1 Corinthians 15–16: So We Preached & So You Believed

Read the Bible in 2011–2021* ◊ Week 16: Sunday

Now I make known to you, brethren, the gospel
which I preached to you,
which also you received,
in which also you stand,
by which also you are saved,
if you hold fast the word which I preached to you, unless you believed in vain.
1 Corinthians 15:1–2

Today’s Bible reading 1 Corinthians 15–16. As Paul brings his letter to the church at Corinth to a close, he gives us a chapter of assurance, hope, and triumph, as he bears witness to the Gospel and the resurrection of our Lord Jesus. Pray and ask God to teach you and stir your heart in trust and gratitude to Him as you read these chapters.

For I delivered to you as of first importance what I also received, that Christ died for our sins according to the Scriptures, and that He was buried, and that He was raised on the third day according to the Scriptures, and that He appeared to Cephas, then to the twelve. After that He appeared to more than five hundred brethren at one time, most of whom remain until now, but some have fallen asleep; then He appeared to James, then to all the apostles; and last of all, as to one untimely born, He appeared to me also.
1 Corinthians 15:3–8

My children memorized 1 Corinthians 15:3–4 when they were little. I’ve heard passages from 1 Corin­thians 15 read on Easter Sunday and at funeral services. Paul lays out the Gospel and assures us of our hope in Christ—death is not the end, in Christ we will be made alive!

But now Christ has been raised from the dead, the first fruits of those who are asleep. For since by a man came death, by a man also came the resurrection of the dead. For as in Adam all die, so also in Christ all will be made alive.
1 Corinthians 15:20–22

I also hear the trumpet of Handel’s Messiah as I read.

Behold, I tell you a mystery; we will not all sleep, but we will all be changed, in a moment, in the twinkling of an eye, at the last trumpet; for the trumpet will sound, and the dead will be raised imperishable, and we will be changed. For this perishable must put on the imperishable, and this mortal must put on immortality. But when this perishable will have put on the imperishable, and this mortal will have put on immortality, then will come about the saying that is written, “DEATH IS SWALLOWED UP in victory. “O DEATH, WHERE IS YOUR VICTORY? O DEATH, WHERE IS YOUR STING?” The sting of death is sin, and the power of sin is the law; but thanks be to God, who gives us the victory through our Lord Jesus Christ.
1 Corinthians 15:51–57

The chapter ends with Paul’s charge to us who belong to Jesus.

Therefore, my beloved brethren, be steadfast, immovable, always abounding in the work of the Lord, knowing that your toil is not in vain in the Lord.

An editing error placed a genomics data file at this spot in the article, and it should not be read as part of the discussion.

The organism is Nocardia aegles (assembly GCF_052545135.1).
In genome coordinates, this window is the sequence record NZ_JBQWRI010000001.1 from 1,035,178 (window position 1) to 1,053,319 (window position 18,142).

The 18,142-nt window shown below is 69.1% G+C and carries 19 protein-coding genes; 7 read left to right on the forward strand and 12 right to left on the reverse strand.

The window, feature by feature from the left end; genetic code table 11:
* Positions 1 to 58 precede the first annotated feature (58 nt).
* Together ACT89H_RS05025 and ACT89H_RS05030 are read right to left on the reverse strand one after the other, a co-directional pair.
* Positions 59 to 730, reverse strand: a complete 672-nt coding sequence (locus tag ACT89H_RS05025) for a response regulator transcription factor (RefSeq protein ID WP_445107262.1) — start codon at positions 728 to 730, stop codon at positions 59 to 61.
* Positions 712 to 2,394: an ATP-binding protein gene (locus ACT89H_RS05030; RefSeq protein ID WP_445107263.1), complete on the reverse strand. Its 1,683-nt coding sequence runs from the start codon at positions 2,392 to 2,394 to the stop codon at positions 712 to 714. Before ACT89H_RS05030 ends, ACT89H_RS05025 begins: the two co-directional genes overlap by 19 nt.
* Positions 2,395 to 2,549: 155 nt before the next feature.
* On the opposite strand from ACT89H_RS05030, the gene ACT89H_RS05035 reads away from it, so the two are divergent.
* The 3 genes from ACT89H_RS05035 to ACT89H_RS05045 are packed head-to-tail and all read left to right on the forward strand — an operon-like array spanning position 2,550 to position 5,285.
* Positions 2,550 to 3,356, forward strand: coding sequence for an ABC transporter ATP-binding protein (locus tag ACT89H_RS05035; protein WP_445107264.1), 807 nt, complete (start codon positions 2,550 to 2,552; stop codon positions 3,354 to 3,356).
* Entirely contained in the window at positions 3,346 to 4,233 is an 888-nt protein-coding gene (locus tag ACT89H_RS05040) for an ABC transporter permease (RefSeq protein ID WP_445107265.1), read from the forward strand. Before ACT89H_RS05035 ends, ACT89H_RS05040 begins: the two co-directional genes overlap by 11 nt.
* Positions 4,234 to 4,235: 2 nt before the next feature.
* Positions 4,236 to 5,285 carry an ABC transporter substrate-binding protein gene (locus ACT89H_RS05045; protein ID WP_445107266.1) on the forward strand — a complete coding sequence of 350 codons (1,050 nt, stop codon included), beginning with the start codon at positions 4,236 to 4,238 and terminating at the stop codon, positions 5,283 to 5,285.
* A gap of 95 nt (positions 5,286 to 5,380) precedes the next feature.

1 Corinthians 15:58

The Therefore looks back to what he has just written: Death is swallowed up in victorythanks be to God, who gives us the victory through our Lord Jesus Christ. That is why we can have courage and encouragement to be: steadfast, immovable, always abounding in the work of the Lord. Notice Paul gives us yet more encouragement at the end of the verse: knowing your toil is not in vain in the Lord.

In the chapter 16, Paul gives greetings and in addition to specific instructions to the church, this charge for us all.

Be on the alert, stand firm in the faith, act like men, be strong. Let all that you do be done in love.
1 Corinthians 16:13–14

Look at the commands in 1 Corinthians 15:58 and 1 Corinthians 16:13–14. These are not once and done commands. The verb form in the Greek tells us they “are to be commitments to a long term way of doing something;” each is a “command to keep on doing an action as one’s general habit or life-style.”1

In gratitude with love for God, let us persevere.

Isaiah 42 Photograph: ChristianPhotos.net – Free High Resolution Photos for Christian Publications. (Site has been deleted since posting).
Trumpet: PJ, background cropped by EWikist. GFDL-1.2-or-later (CC BY-SA 3.0). Click the photo to enlarge.
Video: Teddy Tahu Rhodes sings ‘The trumpet shall sound’ from Handel’s Messiah with Leanne Sullivan on baroque trumpet, the Orchestra of the Antipodes and conductor Antony Walker.
1Gary Hill, Gleason L. Archer, consulting ed. The Discovery Bible (Moody Press, Chicago:1987) 354–355, xvi.

*In 2011 I started a year-long series of posts, “Read the Bible in 2011.” You can find the other posts in the navigation menu in the header. If a day doesn’t have a link to a post, the post was simply a brief reminder about the reading. I’m filling in some of those gaps with new posts with “Read the Bible in 2011 Redux” as a category.

Copyright ©2011–2021 Iwana Carpenter

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